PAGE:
Mumbai: Financial services firm JM Financial Ltd is looking to raise a $300 million distressed asset fund to tap the large opportunity from the growing pile of bank bad assets, said two people familiar with the matter.

JM Financial owns an asset reconstruction company (ARC) called JM Financial Asset Reconstruction Co. Pvt. Ltd.

“The $300 million stressed asset fund will work closely with the asset reconstruction arm, wherein the fund will help in acquisition of assets along with the ARC if needed," said one of the two people cited above, both of whom spoke on condition of anonymity.

JM Financial has been acquiring bad loans through its ARC; one of its biggest purchases was in July 2014 when it acquired the loans owed by Hotel Leelaventure Ltd from a consortium of banks led by State Bank of India.

“It expects to participate in larger transactions going forward through this third-party fund raise," added the second person.

In the case of Hotel Leelaventure, JM Financial ARC bought nearly 5,000 crore of loans at a consortium level to turn the firm around. By the time the ARC took control of the debt, the company sold its hotel in Goa to Malaysia-based Ceres Hotels Pvt. Ltd for 725 crore, and is now trying to turn around some of its other properties.

In an email response to questions from Mint, JM Financial said it does not comment on market speculation.

Banks laden with bad loans are seeking to transfer sticky assets to ARCs, who buy these at a discount. Bad loans across the 40 listed banks in India increased to 5.8 trillion as of the end of March from 4.38 trillion at the end of December.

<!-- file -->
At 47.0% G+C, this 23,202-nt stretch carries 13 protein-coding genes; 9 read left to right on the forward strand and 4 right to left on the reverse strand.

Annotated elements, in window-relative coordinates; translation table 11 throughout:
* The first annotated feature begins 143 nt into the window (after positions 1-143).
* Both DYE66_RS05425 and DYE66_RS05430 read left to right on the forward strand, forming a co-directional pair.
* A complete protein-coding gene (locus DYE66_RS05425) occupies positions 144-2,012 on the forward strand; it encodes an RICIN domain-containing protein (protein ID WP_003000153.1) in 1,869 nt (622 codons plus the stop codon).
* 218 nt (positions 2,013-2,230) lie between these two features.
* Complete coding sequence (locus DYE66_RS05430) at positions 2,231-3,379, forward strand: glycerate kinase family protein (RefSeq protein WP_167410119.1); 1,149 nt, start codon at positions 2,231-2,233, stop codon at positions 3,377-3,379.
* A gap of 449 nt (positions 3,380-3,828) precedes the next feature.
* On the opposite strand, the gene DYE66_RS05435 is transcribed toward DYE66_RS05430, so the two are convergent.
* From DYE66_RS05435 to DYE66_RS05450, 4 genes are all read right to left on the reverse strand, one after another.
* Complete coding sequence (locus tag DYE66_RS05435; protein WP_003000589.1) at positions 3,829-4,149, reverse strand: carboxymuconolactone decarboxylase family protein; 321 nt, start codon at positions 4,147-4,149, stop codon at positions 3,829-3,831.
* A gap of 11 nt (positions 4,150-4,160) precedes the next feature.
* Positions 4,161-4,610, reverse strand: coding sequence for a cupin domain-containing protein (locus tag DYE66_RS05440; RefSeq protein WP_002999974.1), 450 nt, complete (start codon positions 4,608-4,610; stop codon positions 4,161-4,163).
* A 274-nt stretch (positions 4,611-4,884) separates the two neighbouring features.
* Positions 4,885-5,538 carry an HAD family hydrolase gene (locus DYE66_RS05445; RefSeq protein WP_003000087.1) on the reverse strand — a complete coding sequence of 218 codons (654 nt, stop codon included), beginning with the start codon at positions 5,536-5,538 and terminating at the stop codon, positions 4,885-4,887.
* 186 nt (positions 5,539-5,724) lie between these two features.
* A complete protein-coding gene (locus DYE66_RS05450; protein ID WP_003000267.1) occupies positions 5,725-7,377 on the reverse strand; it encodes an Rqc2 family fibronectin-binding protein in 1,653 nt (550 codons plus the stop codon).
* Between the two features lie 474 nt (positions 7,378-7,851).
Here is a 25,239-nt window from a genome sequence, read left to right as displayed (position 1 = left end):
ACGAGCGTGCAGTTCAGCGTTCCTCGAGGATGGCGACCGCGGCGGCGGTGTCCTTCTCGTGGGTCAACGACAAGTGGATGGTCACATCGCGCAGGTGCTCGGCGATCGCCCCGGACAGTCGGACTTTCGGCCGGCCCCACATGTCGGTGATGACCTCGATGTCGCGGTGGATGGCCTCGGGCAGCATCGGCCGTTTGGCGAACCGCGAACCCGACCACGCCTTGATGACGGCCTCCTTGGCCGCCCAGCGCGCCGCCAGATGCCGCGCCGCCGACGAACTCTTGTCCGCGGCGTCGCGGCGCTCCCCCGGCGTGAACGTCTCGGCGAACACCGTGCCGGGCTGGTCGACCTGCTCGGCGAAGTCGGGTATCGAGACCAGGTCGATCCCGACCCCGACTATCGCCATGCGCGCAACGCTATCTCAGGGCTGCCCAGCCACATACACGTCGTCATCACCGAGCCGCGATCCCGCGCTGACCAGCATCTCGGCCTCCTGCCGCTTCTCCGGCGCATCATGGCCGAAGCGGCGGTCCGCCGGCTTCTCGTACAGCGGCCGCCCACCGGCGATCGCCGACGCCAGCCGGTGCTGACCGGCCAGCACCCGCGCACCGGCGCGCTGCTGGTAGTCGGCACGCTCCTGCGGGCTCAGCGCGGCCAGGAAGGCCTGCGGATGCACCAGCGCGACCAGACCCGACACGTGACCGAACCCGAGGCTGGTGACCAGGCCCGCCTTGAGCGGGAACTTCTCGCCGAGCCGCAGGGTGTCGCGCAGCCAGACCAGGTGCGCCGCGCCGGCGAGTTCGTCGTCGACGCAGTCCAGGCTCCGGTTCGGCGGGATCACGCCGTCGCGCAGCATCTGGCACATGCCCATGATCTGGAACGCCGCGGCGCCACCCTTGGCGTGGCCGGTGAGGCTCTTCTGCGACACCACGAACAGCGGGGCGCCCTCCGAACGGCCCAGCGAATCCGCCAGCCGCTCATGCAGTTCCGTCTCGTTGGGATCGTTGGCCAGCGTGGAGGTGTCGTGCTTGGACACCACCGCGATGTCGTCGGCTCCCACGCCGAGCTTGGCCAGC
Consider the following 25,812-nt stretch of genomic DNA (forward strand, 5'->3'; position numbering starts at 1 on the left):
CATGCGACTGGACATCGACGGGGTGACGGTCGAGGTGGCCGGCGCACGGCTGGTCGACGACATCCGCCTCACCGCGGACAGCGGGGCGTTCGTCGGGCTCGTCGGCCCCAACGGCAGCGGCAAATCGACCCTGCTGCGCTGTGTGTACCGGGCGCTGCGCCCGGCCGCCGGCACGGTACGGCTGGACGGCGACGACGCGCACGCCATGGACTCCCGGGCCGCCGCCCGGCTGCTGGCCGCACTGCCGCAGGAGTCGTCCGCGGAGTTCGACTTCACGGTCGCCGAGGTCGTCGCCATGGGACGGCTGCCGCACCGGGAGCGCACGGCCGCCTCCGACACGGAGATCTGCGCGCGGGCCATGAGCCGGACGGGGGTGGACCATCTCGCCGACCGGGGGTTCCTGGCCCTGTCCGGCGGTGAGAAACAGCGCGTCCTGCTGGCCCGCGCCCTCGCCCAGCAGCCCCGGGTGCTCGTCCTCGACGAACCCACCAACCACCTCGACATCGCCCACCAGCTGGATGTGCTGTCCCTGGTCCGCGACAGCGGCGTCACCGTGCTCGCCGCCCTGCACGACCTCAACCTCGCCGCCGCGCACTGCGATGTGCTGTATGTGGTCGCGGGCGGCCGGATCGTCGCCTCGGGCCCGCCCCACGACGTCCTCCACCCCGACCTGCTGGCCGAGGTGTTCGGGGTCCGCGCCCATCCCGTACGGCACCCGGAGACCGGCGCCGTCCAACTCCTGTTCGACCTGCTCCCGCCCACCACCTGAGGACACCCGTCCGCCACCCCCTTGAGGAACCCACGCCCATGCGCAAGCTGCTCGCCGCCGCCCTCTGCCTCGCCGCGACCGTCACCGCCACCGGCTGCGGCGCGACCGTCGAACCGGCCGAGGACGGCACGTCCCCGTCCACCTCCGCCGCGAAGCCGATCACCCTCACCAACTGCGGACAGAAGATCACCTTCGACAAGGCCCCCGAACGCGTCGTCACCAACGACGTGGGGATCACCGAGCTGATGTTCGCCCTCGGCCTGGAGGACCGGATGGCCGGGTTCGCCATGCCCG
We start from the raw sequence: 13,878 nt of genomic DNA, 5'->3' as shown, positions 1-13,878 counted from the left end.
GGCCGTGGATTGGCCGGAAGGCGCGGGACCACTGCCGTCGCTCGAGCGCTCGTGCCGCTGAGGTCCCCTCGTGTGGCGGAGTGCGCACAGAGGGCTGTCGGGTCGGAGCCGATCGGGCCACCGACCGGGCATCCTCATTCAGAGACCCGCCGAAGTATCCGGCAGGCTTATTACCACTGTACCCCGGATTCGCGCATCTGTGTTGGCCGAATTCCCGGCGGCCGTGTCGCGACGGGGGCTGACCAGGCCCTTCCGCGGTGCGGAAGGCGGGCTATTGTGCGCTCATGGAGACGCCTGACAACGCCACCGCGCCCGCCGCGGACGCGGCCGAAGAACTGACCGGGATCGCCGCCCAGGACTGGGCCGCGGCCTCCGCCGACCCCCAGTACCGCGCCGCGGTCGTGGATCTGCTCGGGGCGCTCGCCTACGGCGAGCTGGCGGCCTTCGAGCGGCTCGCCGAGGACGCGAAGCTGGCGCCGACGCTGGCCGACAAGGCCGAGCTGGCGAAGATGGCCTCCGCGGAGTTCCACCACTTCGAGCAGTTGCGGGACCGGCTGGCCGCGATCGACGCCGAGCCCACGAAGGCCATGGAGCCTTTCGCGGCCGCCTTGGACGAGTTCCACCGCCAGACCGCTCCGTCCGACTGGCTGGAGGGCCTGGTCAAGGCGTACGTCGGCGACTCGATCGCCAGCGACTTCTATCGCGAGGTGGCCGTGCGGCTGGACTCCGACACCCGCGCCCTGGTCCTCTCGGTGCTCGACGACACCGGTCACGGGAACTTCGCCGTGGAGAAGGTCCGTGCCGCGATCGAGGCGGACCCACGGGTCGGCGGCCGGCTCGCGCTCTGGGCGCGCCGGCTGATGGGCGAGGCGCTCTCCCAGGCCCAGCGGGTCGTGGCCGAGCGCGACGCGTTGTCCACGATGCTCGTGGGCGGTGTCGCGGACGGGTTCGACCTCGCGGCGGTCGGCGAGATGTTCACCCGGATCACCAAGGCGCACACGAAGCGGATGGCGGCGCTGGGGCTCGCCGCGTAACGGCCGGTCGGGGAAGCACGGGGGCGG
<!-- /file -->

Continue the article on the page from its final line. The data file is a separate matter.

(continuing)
Financial firms are seeking to tap this opportunity. In March, Kotak Mahindra Group tied up with the Canadian Pension Plan Investment Board (CPPIB) to launch a $525 million distressed asset fund to invest in India. The Canadian pension fund manager will have the option of investing up to $450 million in the partnership, it said.

The fund will work closely with Kotak Mahindra Group and its affiliate Phoenix Asset Reconstruction Co. Pvt. Ltd to locate opportunities in the stressed asset market in India. Kotak Mahindra Bank owns a 49% stake in Phoenix ARC.

Earlier this year, SREI Alternative Investment Managers Ltd, part of the Kolkata-based SREI Group, launched a 2,000 crore fund to invest in stressed assets through the debt and mezzanine funding routes.

In an interview to Mint in April, Hemant Kanoria, chairman of SREI Group, said the fund will primarily look to invest in infrastructure assets and it would invest 500 crore and above in each asset.

In March, VCCircle reported that New York-based private equity firm JC Flowers & Co. had formed a joint venture with Ambit Holdings Pvt. Ltd to launch an ARC to acquire stressed assets in India.

The report added that the proposed ARC will have a distress debt fund as well, with an initial corpus of $100 million pooled into both.

Billionaire Ajay Piramal, too, is launching a $1 billion distressed asset fund and is seeking to tie up with a partner.

Even though funds are looking to raise money, fund managers say capital is not that easy to come by.

“Investors have to go through their own detailed analysis before they invest in these funds and till now, we haven’t seen any successful case being bought over by a fund; thus, things are taking time," said a fund manager who is raising a distressed asset fund.

This person, who spoke on condition of anonymity, added that investors are also seeking comfort in terms of understanding resolution mechanisms that are available for funds to acquire assets and generate returns.

“Everyone has started to realize that any risk capital that is willing to come to India after proper due diligence and requisite checks is welcome, as it helps reduce the burden on banks to manage stressed loans," said Ashvin Parekh, managing partner at Ashvin Parekh Advisory Services LLP.

“A lot of foreign investors are waiting to see some form of track record to have faith before investing in the stressed loan market here. So, when a known name comes in, is able to attract needed funding and is able to turn around a bad asset, that sets a precedent for other funds to come and invest," he added.

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